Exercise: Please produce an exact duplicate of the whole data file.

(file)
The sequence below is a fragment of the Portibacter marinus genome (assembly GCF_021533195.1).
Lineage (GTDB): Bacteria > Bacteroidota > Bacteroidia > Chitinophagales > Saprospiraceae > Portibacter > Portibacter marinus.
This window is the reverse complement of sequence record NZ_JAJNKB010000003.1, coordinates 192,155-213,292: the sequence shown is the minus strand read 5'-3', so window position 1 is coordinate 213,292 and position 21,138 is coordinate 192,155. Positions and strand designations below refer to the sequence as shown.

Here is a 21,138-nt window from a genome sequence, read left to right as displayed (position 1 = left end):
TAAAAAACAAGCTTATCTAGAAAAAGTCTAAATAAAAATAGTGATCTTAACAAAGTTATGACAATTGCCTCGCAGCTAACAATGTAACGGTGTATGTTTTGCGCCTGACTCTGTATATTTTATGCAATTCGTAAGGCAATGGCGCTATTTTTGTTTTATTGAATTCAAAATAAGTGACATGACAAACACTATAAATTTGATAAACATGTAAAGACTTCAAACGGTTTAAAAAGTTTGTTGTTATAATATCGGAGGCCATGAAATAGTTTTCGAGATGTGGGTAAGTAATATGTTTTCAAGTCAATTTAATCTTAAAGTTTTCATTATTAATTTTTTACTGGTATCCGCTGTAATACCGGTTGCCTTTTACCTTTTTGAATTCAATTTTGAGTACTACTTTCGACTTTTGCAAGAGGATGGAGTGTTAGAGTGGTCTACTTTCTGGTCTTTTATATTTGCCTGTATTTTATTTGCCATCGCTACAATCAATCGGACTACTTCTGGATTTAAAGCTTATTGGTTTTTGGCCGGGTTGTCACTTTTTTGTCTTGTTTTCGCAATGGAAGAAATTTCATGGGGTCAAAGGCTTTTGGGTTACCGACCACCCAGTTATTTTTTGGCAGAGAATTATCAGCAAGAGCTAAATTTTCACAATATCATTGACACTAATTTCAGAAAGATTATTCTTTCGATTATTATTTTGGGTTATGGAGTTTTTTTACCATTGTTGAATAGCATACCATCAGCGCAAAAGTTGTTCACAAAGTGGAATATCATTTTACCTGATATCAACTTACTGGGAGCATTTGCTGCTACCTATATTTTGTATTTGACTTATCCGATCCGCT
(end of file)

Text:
The sequence below is a fragment of the Portibacter marinus genome (assembly GCF_021533195.1).
Lineage (GTDB): Bacteria > Bacteroidota > Bacteroidia > Chitinophagales > Saprospiraceae > Portibacter > Portibacter marinus.
This window is the reverse complement of sequence record NZ_JAJNKB010000003.1, coordinates 192,155-213,292: the sequence shown is the minus strand read 5'-3', so window position 1 is coordinate 213,292 and position 21,138 is coordinate 192,155. Positions and strand designations below refer to the sequence as shown.

Here is a 21,138-nt window from a genome sequence, read left to right as displayed (position 1 = left end):
TAAAAAACAAGCTTATCTAGAAAAAGTCTAAATAAAAATAGTGATCTTAACAAAGTTATGACAATTGCCTCGCAGCTAACAATGTAACGGTGTATGTTTTGCGCCTGACTCTGTATATTTTATGCAATTCGTAAGGCAATGGCGCTATTTTTGTTTTATTGAATTCAAAATAAGTGACATGACAAACACTATAAATTTGATAAACATGTAAAGACTTCAAACGGTTTAAAAAGTTTGTTGTTATAATATCGGAGGCCATGAAATAGTTTTCGAGATGTGGGTAAGTAATATGTTTTCAAGTCAATTTAATCTTAAAGTTTTCATTATTAATTTTTTACTGGTATCCGCTGTAATACCGGTTGCCTTTTACCTTTTTGAATTCAATTTTGAGTACTACTTTCGACTTTTGCAAGAGGATGGAGTGTTAGAGTGGTCTACTTTCTGGTCTTTTATATTTGCCTGTATTTTATTTGCCATCGCTACAATCAATCGGACTACTTCTGGATTTAAAGCTTATTGGTTTTTGGCCGGGTTGTCACTTTTTTGTCTTGTTTTCGCAATGGAAGAAATTTCATGGGGTCAAAGGCTTTTGGGTTACCGACCACCCAGTTATTTTTTGGCAGAGAATTATCAGCAAGAGCTAAATTTTCACAATATCATTGACACTAATTTCAGAAAGATTATTCTTTCGATTATTATTTTGGGTTATGGAGTTTTTTTACCATTGTTGAATAGCATACCATCAGCGCAAAAGTTGTTCACAAAGTGGAATATCATTTTACCTGATATCAACTTACTGGGAGCATTTGCTGCTACCTATATTTTGTATTTGACTTATCCGATCCGCT